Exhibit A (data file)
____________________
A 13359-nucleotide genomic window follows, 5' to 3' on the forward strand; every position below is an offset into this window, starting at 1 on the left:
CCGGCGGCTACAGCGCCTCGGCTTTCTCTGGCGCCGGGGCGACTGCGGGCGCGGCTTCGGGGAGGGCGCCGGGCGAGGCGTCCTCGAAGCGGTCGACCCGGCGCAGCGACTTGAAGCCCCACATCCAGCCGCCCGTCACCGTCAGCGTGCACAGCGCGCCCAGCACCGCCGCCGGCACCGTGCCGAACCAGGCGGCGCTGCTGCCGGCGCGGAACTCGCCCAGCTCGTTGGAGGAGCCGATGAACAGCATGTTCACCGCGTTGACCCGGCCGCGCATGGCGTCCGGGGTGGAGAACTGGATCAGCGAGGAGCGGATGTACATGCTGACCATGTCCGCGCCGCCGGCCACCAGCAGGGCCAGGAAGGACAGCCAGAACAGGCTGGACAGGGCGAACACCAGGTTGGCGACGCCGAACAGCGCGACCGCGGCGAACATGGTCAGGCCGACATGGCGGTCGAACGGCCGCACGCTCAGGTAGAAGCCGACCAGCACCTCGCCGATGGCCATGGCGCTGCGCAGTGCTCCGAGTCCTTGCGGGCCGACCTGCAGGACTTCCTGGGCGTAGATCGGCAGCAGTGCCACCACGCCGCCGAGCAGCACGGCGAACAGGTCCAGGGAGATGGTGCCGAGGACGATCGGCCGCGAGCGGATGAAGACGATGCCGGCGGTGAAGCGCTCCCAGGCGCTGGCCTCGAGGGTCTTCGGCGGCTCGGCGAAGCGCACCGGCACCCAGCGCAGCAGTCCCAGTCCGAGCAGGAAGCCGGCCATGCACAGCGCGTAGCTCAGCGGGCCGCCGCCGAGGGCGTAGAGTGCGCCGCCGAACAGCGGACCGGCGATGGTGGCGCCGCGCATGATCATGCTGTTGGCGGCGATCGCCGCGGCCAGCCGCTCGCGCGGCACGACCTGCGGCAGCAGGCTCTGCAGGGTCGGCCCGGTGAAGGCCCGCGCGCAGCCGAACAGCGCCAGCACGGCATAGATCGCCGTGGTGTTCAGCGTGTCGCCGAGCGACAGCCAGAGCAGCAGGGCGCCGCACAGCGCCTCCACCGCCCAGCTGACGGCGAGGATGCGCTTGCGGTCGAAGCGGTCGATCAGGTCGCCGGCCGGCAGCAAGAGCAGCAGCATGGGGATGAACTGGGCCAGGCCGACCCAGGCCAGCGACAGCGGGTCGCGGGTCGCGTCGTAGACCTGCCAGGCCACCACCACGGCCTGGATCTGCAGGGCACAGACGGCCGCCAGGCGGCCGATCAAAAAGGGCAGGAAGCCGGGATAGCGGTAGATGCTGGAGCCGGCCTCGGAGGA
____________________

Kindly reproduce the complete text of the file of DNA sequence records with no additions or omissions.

A 13359-nucleotide genomic window follows, 5' to 3' on the forward strand; every position below is an offset into this window, starting at 1 on the left:
CCGGCGGCTACAGCGCCTCGGCTTTCTCTGGCGCCGGGGCGACTGCGGGCGCGGCTTCGGGGAGGGCGCCGGGCGAGGCGTCCTCGAAGCGGTCGACCCGGCGCAGCGACTTGAAGCCCCACATCCAGCCGCCCGTCACCGTCAGCGTGCACAGCGCGCCCAGCACCGCCGCCGGCACCGTGCCGAACCAGGCGGCGCTGCTGCCGGCGCGGAACTCGCCCAGCTCGTTGGAGGAGCCGATGAACAGCATGTTCACCGCGTTGACCCGGCCGCGCATGGCGTCCGGGGTGGAGAACTGGATCAGCGAGGAGCGGATGTACATGCTGACCATGTCCGCGCCGCCGGCCACCAGCAGGGCCAGGAAGGACAGCCAGAACAGGCTGGACAGGGCGAACACCAGGTTGGCGACGCCGAACAGCGCGACCGCGGCGAACATGGTCAGGCCGACATGGCGGTCGAACGGCCGCACGCTCAGGTAGAAGCCGACCAGCACCTCGCCGATGGCCATGGCGCTGCGCAGTGCTCCGAGTCCTTGCGGGCCGACCTGCAGGACTTCCTGGGCGTAGATCGGCAGCAGTGCCACCACGCCGCCGAGCAGCACGGCGAACAGGTCCAGGGAGATGGTGCCGAGGACGATCGGCCGCGAGCGGATGAAGACGATGCCGGCGGTGAAGCGCTCCCAGGCGCTGGCCTCGAGGGTCTTCGGCGGCTCGGCGAAGCGCACCGGCACCCAGCGCAGCAGTCCCAGTCCGAGCAGGAAGCCGGCCATGCACAGCGCGTAGCTCAGCGGGCCGCCGCCGAGGGCGTAGAGTGCGCCGCCGAACAGCGGACCGGCGATGGTGGCGCCGCGCATGATCATGCTGTTGGCGGCGATCGCCGCGGCCAGCCGCTCGCGCGGCACGACCTGCGGCAGCAGGCTCTGCAGGGTCGGCCCGGTGAAGGCCCGCGCGCAGCCGAACAGCGCCAGCACGGCATAGATCGCCGTGGTGTTCAGCGTGTCGCCGAGCGACAGCCAGAGCAGCAGGGCGCCGCACAGCGCCTCCACCGCCCAGCTGACGGCGAGGATGCGCTTGCGGTCGAAGCGGTCGATCAGGTCGCCGGCCGGCAGCAAGAGCAGCAGCATGGGGATGAACTGGGCCAGGCCGACCCAGGCCAGCGACAGCGGGTCGCGGGTCGCGTCGTAGACCTGCCAGGCCACCACCACGGCCTGGATCTGCAGGGCACAGACGGCCGCCAGGCGGCCGATCAAAAAGGGCAGGAAGCCGGGATAGCGGTAGATGCTGGAGCCGGCCTCGGAGGA